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I have several scripts that I use to do some web crawling. They are always running, and should never stop. However, after about a week, they systematically "freeze": there is no output anymore, no response to Ctrl+C or anything. The only way is to kill the process and restart it.

I suspect that these issues come from the library I use for retrieving the data (urllib2), but the issue is very hard to reproduce.

I am thus wondering how I could check the state of the process and kill/restart it automatically if it is frozen. I was thinking of creating a PID file, and update it regularly. Another script could then periodically check the last modification date of this PID file, and restart the process if it's too old. I could use something like Monit to do the monitoring.

Is this how I should do it? Is there another best practice/common way for checking the responsiveness of a process?

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In the spirit of just doing the simplest thing couldn't you just have a shell script that calls you Python script forever and the Python script finishes after 'n' crawls. It might not solve the underlying problem but might allow you to spend more effort on analysing your crawled data. –  sotapme Feb 26 '13 at 10:13
I agree, that sort of thing would work, and this is what I will do if I don't find a good solution soon. But I feel I could do better ;). –  Wookai Feb 26 '13 at 10:14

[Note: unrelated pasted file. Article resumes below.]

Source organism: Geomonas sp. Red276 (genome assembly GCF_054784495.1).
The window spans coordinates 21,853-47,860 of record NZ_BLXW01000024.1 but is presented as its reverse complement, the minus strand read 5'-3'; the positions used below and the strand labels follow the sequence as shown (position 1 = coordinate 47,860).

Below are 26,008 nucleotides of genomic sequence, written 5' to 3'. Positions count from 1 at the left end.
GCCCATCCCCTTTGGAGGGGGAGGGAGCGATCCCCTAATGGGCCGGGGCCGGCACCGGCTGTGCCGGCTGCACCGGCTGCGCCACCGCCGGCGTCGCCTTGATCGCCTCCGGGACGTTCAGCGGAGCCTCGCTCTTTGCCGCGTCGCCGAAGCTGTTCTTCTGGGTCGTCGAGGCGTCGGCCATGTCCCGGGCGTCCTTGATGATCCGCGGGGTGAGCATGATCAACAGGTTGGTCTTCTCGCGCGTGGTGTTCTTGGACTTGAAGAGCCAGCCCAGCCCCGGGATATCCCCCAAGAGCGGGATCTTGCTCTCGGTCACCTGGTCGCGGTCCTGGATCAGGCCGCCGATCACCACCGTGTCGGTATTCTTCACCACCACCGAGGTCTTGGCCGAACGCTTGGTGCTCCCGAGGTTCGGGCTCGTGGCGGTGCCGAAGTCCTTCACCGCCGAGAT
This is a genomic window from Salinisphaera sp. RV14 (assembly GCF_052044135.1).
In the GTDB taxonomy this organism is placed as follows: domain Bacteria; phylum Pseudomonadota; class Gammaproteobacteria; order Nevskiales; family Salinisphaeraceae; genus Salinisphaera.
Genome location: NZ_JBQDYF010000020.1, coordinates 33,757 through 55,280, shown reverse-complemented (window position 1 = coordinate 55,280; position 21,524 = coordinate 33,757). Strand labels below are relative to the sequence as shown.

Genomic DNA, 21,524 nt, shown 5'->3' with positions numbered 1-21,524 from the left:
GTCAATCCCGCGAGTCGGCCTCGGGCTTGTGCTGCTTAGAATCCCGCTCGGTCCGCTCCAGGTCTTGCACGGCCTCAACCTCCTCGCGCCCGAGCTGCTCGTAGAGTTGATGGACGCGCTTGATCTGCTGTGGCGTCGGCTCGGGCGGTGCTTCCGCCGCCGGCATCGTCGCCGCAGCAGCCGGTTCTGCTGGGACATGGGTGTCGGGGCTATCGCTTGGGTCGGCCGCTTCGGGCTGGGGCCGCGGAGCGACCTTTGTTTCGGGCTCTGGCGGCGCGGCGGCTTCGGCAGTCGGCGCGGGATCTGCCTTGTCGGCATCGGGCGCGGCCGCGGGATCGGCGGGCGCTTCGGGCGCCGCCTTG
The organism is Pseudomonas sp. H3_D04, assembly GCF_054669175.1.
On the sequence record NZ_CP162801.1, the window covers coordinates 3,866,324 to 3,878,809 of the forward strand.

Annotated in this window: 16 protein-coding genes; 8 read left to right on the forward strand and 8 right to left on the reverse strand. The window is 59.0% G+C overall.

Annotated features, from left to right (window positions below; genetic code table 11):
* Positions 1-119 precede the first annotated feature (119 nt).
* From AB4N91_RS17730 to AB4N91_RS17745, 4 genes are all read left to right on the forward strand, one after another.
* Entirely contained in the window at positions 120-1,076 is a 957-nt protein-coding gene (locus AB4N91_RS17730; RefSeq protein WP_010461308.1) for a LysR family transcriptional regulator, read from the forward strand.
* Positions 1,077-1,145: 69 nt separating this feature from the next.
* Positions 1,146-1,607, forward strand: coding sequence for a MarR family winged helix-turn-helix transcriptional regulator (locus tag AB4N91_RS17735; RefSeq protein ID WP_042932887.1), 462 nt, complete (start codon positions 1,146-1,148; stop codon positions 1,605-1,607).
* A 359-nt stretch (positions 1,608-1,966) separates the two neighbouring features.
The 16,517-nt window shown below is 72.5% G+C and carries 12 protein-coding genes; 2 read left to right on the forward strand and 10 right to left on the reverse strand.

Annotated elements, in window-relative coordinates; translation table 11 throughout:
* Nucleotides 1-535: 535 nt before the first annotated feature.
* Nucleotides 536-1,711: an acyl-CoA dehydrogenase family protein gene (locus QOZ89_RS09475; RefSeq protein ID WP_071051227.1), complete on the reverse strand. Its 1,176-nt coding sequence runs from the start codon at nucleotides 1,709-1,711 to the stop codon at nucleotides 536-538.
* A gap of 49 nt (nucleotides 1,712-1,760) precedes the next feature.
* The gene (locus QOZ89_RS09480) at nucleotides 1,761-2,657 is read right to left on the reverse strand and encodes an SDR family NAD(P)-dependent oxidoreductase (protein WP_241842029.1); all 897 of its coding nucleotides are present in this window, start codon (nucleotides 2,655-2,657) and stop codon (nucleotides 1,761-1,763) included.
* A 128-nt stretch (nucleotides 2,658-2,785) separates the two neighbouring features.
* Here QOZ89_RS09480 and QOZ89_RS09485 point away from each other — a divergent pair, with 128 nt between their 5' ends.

I'm not quite sure but I think these processes have the state "D" (man ps). Couldn't you make a cron that check if the given process have the state D or not? –  Antoine Pinsard Feb 26 '13 at 10:16
Good point. I'll check the state next time this happens. If it is the case, then your solution would work. –  Wookai Feb 26 '13 at 10:17
I wonder what state is your crawl in when the process freezes has it processed 525 of 1200 links and then on restart you have to purge those 525 links and restart the crawl again for that site; I suppose also you'll want to be able to try and do something like stackoverflow.com/a/133384/1481060 so that it gives you a clue as to where it's stuck. –  sotapme Feb 26 '13 at 10:40

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up vote 2 down vote accepted

If you have a process that is always running, has no connected terminal, and is the process group leader - that is a daemon. You undoubtedly know all that.

There are some defacto practices in coding programs like that. One is to have a signal handler which takes SIGHUP and forces the program to reinitialize itself. This means closing all of the open log files, rereading config scripts, etc. I do not know how applicable that is to your problem but it sometimes solves issues like frozen daemons at my work.

You can customize the idea by employing SIGUSR1 and SIGUSR2 signals to do special things, like write status to a file, or anything else. Since signals come in on an interrupt, the trap statement in scripts and signal handlers in python itself will push program state onto the interrupt stack and do "stuff". In your case you may want the program fork/exec itself and then kill the parent.

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